It is not the first time developers of a popular ransomware strain suddenly throw in the towel. Various types of ransomware have had their master encryption key released to the public once their popularity starts to wane. The latest to do so is Dharma, and any victims of this malicious software can now have their files decrypted free of charge. A positive development, to say the least.
Dharma Ransomware Is No Longer A Threat
It is always a bit of a mystery as to why malware developers would provide the tools necessary to decrypt locked files free of charge. In the case of Dharma ransomware, very few people will be concerned as to what the reason behind this sudden decision may be, as they can now decrypt their files without paying the bitcoin ransom. The master encryption key for Dharma can now be found in Kaspersky Lab’s RakhniDecryptor tool.
It is always good to see the number of ransomware threats decline. Considering how crypto ransomware has become the new threat in the malware sector these days, a lot of consumers and enterprises are concerned about the dangers these tools present. Dharma is no longer a threat, but that doesn’t mean ransomware is no longer an issue affecting enterprises and regular users all over the world.
To put this news into perspective, it was only a matter of time until the Dharma decryption key would be made public. A post appeared on the Bleeping Computer forum claiming to contain the decryption keys for Dharma ransomware. Although it took security researchers some time to determine the validity of this claim, it later turned out to be genuine information. No one knows the identity of the person responsible for posting the keys or what their motive may have been.
One thing very few people seem to be aware of is how Dharma is based on the once-popular Crysis ransomware strain. Criminals often take existing malware code and copy certain aspects of it. Once the developers make some minor modifications, they can release this “new” ransomware to the general public. Interestingly enough, the master decryption keys for Crysis were released through the Bleeping Computer forums as well. An intriguing correlation that should not be overlooked.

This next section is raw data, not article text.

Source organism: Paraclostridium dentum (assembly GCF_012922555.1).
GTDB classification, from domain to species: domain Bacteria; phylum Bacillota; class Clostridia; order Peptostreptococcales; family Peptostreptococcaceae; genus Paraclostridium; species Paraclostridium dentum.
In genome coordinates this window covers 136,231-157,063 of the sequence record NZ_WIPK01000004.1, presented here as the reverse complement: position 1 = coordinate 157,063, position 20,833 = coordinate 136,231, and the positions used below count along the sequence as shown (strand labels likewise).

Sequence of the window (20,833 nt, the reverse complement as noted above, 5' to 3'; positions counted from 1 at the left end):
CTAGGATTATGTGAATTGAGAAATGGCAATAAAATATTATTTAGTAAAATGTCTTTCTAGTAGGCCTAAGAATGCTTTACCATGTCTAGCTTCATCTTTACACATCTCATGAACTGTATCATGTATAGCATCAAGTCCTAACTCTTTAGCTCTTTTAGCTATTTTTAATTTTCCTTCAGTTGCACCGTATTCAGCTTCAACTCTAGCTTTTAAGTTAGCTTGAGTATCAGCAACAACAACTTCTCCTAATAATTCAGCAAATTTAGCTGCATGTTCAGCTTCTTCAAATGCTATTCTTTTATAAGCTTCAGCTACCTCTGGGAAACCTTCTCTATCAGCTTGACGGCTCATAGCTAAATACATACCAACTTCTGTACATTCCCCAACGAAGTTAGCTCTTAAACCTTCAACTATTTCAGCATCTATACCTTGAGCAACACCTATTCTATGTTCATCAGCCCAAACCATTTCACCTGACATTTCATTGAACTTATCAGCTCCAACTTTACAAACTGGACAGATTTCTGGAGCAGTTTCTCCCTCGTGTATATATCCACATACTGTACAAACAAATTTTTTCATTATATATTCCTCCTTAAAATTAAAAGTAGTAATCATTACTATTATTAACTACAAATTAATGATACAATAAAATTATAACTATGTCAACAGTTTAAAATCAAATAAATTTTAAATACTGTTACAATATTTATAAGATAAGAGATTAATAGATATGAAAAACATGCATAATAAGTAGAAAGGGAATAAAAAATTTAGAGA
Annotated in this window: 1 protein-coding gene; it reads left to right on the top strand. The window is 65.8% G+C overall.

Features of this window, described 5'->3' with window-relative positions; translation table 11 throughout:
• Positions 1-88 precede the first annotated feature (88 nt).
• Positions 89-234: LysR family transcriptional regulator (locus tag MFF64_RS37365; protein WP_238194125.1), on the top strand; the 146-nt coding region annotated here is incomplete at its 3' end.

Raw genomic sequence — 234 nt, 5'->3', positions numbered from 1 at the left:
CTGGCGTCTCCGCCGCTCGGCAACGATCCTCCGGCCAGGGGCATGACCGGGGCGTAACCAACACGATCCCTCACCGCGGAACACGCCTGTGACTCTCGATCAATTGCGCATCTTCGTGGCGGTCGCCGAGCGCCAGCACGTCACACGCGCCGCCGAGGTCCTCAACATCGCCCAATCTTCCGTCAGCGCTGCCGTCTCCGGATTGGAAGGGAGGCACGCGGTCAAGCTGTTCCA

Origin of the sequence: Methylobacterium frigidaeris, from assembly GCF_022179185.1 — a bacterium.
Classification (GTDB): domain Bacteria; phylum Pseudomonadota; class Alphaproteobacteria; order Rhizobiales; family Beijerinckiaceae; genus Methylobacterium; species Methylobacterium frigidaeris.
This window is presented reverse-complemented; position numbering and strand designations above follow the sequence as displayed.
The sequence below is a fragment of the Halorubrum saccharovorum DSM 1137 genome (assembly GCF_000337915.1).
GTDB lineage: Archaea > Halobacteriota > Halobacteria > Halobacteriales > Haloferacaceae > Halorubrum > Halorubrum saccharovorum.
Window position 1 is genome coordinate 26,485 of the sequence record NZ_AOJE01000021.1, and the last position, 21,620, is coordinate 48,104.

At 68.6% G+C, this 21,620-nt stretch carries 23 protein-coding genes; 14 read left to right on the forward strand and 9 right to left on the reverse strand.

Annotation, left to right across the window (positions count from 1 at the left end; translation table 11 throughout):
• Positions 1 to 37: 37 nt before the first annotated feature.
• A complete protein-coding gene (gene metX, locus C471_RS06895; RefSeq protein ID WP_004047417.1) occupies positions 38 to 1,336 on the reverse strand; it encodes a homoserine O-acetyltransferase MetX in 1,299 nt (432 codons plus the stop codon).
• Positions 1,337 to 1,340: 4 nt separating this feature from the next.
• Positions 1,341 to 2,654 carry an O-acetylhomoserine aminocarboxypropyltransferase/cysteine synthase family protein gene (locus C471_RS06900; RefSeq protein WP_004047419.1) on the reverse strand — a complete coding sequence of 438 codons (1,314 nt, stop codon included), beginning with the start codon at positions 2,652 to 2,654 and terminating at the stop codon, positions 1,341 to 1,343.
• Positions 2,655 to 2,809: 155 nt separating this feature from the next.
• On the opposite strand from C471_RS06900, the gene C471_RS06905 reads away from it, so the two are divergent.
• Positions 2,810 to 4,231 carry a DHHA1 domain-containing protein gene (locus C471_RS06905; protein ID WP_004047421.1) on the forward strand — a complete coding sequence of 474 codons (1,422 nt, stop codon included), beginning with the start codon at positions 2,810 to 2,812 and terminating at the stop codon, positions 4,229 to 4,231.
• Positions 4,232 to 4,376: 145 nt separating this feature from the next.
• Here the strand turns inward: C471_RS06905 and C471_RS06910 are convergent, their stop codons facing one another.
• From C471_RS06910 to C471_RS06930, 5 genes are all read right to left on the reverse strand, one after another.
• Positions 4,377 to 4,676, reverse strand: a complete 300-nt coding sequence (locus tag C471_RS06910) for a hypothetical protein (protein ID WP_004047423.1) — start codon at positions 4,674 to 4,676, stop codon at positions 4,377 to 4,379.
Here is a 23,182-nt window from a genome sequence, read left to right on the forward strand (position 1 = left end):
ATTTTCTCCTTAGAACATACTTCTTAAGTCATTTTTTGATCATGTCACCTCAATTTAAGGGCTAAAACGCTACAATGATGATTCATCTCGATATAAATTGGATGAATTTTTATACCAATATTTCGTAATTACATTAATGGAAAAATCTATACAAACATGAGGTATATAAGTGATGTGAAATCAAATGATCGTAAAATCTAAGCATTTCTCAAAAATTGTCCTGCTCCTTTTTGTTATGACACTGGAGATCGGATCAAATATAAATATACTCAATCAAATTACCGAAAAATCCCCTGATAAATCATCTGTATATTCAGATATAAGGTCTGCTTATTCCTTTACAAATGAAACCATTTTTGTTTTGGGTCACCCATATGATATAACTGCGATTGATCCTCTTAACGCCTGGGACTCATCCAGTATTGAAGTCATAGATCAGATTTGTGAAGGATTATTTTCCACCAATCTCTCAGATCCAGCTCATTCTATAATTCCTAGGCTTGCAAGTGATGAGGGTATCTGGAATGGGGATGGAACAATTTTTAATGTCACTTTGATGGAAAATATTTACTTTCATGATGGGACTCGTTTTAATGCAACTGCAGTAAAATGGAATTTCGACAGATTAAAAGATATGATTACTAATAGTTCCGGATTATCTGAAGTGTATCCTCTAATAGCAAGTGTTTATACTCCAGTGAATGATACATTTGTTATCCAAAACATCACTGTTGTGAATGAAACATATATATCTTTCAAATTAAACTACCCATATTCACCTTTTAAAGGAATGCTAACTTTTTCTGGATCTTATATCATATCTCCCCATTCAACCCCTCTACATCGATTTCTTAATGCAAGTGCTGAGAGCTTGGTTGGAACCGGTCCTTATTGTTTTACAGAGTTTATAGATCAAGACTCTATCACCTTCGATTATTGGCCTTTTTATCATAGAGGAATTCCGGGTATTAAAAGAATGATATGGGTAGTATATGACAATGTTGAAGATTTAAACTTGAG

The Dharma master decryption key works for Crysis ransomware as well, which should not come as a surprise. Since both types of malware consist of nearly the same source code, it is only normal to see the decryption keys work for both tools. These keys should work fine for any other type of ransomware based on Crysis, although security engineers have yet to confirm or deny this statement.
Dharma started gaining popularity in November of 2016, as various reports came in from users who had their computer files locked and renamed to the .dharma filetype. It did not take long for researchers to link Dharma to Crysis due to some similarities in hex patterns at the footer of the encrypted files. It is good to see decryption keys made publicly available for these types of ransomware, as it helps victims evade paying hefty bitcoin fees to restore access to their files.
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